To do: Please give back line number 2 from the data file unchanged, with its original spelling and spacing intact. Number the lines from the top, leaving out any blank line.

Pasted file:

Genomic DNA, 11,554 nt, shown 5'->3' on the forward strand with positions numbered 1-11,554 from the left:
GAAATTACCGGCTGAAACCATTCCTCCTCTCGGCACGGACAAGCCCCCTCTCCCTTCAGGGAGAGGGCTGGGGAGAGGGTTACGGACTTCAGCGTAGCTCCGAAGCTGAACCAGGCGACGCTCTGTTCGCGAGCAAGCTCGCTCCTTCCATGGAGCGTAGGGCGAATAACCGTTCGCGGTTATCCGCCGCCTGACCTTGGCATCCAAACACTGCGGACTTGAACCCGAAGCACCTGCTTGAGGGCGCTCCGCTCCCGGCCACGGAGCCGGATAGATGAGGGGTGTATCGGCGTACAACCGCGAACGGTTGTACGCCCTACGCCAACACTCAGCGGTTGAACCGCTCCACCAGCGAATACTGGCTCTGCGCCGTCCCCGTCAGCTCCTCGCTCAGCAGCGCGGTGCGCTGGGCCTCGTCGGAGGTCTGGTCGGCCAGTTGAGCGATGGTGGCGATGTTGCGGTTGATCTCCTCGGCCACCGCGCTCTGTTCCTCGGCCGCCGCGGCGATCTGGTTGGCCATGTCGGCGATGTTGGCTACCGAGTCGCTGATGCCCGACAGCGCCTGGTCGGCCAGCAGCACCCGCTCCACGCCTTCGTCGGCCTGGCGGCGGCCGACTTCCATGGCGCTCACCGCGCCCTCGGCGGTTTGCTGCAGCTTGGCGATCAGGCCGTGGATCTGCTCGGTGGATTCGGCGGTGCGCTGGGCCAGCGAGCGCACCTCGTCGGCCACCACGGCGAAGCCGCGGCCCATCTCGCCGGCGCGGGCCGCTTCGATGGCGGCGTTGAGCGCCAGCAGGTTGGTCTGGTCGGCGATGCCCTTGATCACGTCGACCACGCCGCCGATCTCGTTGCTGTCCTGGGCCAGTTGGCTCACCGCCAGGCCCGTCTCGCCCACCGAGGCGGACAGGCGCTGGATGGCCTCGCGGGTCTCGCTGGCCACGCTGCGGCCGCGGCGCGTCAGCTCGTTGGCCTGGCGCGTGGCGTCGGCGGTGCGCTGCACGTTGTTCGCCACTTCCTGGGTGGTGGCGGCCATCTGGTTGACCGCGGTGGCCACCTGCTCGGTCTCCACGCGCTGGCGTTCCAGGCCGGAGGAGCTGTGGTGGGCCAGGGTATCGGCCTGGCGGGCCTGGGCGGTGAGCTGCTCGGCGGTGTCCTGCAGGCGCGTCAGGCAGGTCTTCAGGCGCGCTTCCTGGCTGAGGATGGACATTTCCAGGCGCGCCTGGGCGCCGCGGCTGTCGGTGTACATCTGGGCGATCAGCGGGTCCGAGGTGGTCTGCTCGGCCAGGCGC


GAAATTACCGGCTGAAACCATTCCTCCTCTCGGCACGGACAAGCCCCCTCTCCCTTCAGGGAGAGGGCTGGGGAGAGGGTTACGGACTTCAGCGTAGCTCCGAAGCTGAACCAGGCGACGCTCTGTTCGCGAGCAAGCTCGCTCCTTCCATGGAGCGTAGGGCGAATAACCGTTCGCGGTTATCCGCCGCCTGACCTTGGCATCCAAACACTGCGGACTTGAACCCGAAGCACCTGCTTGAGGGCGCTCCGCTCCCGGCCACGGAGCCGGATAGATGAGGGGTGTATCGGCGTACAACCGCGAACGGTTGTACGCCCTACGCCAACACTCAGCGGTTGAACCGCTCCACCAGCGAATACTGGCTCTGCGCCGTCCCCGTCAGCTCCTCGCTCAGCAGCGCGGTGCGCTGGGCCTCGTCGGAGGTCTGGTCGGCCAGTTGAGCGATGGTGGCGATGTTGCGGTTGATCTCCTCGGCCACCGCGCTCTGTTCCTCGGCCGCCGCGGCGATCTGGTTGGCCATGTCGGCGATGTTGGCTACCGAGTCGCTGATGCCCGACAGCGCCTGGTCGGCCAGCAGCACCCGCTCCACGCCTTCGTCGGCCTGGCGGCGGCCGACTTCCATGGCGCTCACCGCGCCCTCGGCGGTTTGCTGCAGCTTGGCGATCAGGCCGTGGATCTGCTCGGTGGATTCGGCGGTGCGCTGGGCCAGCGAGCGCACCTCGTCGGCCACCACGGCGAAGCCGCGGCCCATCTCGCCGGCGCGGGCCGCTTCGATGGCGGCGTTGAGCGCCAGCAGGTTGGTCTGGTCGGCGATGCCCTTGATCACGTCGACCACGCCGCCGATCTCGTTGCTGTCCTGGGCCAGTTGGCTCACCGCCAGGCCCGTCTCGCCCACCGAGGCGGACAGGCGCTGGATGGCCTCGCGGGTCTCGCTGGCCACGCTGCGGCCGCGGCGCGTCAGCTCGTTGGCCTGGCGCGTGGCGTCGGCGGTGCGCTGCACGTTGTTCGCCACTTCCTGGGTGGTGGCGGCCATCTGGTTGACCGCGGTGGCCACCTGCTCGGTCTCCACGCGCTGGCGTTCCAGGCCGGAGGAGCTGTGGTGGGCCAGGGTATCGGCCTGGCGGGCCTGGGCGGTGAGCTGCTCGGCGGTGTCCTGCAGGCGCGTCAGGCAGGTCTTCAGGCGCGCTTCCTGGCTGAGGATGGACATTTCCAGGCGCGCCTGGGCGCCGCGGCTGTCGGTGTACATCTGGGCGATCAGCGGGTCCGAGGTGGTCTGCTCGGCCAGGCGC